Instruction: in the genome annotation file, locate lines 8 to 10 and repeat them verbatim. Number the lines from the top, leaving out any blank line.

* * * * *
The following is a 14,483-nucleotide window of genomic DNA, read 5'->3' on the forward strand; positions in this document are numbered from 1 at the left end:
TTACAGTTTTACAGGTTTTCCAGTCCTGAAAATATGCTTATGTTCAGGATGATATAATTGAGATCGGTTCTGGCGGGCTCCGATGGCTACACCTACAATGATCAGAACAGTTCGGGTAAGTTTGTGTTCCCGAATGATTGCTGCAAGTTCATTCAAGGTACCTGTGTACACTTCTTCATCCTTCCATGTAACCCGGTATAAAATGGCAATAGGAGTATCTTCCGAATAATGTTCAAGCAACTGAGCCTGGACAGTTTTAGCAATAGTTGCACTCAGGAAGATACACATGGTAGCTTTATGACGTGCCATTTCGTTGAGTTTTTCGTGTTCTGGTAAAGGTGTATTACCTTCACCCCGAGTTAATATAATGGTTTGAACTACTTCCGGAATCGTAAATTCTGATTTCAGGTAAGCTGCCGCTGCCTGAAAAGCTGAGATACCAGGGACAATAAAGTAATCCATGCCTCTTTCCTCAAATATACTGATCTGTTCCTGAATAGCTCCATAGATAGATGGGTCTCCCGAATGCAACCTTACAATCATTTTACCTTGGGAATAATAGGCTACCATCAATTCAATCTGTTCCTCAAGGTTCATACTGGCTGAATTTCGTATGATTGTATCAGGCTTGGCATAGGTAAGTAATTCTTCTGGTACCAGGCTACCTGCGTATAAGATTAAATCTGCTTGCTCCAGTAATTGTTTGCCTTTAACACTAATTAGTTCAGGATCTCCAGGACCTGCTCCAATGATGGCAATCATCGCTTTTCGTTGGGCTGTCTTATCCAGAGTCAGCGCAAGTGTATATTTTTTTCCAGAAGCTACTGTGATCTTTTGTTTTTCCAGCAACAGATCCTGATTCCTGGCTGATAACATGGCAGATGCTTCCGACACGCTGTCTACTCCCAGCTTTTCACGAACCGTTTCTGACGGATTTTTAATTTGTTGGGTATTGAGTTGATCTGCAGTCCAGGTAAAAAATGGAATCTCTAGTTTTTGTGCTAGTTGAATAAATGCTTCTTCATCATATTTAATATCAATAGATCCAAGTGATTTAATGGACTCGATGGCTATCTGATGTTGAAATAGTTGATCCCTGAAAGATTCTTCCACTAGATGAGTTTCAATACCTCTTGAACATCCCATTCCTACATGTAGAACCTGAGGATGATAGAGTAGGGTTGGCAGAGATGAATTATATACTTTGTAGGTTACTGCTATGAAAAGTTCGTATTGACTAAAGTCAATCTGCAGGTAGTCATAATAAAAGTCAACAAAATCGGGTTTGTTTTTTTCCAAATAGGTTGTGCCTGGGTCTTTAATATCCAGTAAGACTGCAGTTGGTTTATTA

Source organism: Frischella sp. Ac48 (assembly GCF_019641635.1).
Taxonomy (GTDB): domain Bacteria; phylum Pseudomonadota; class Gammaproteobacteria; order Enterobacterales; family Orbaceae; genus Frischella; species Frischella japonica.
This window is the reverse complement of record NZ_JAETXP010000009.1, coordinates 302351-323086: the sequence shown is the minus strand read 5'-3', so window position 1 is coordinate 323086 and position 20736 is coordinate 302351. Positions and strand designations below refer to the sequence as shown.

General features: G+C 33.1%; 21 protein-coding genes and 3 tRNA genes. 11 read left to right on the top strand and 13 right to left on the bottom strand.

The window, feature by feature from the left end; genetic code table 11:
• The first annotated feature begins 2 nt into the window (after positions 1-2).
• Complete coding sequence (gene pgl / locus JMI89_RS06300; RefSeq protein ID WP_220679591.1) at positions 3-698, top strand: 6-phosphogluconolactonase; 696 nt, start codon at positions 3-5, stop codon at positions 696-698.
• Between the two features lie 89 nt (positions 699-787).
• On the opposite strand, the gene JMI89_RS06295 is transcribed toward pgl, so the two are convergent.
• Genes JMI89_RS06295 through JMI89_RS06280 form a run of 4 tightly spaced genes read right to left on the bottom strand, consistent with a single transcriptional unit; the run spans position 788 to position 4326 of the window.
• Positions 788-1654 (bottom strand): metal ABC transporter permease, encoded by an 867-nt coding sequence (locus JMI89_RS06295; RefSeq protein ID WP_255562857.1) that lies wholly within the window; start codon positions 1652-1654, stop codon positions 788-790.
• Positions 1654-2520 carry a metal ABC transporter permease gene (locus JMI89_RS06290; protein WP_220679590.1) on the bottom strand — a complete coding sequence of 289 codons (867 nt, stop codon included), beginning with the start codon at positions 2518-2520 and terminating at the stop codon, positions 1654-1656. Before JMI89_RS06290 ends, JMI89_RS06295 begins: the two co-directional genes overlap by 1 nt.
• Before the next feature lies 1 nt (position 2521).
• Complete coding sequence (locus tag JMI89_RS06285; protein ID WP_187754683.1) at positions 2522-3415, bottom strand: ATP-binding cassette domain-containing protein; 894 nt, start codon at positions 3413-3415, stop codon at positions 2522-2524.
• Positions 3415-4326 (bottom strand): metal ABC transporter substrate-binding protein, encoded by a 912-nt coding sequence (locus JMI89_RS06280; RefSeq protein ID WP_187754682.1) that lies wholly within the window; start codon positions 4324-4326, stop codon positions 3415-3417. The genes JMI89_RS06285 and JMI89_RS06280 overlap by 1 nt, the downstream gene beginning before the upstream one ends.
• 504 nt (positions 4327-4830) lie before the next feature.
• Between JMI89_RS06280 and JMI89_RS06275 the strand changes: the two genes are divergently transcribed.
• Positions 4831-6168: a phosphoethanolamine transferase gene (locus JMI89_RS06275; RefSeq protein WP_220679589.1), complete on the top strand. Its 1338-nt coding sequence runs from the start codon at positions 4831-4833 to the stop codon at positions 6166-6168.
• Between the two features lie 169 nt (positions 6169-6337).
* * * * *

• The first annotated feature begins 2 nt into the window (after positions 1-2).
• Complete coding sequence (gene pgl / locus JMI89_RS06300; RefSeq protein ID WP_220679591.1) at positions 3-698, top strand: 6-phosphogluconolactonase; 696 nt, start codon at positions 3-5, stop codon at positions 696-698.
• Between the two features lie 89 nt (positions 699-787).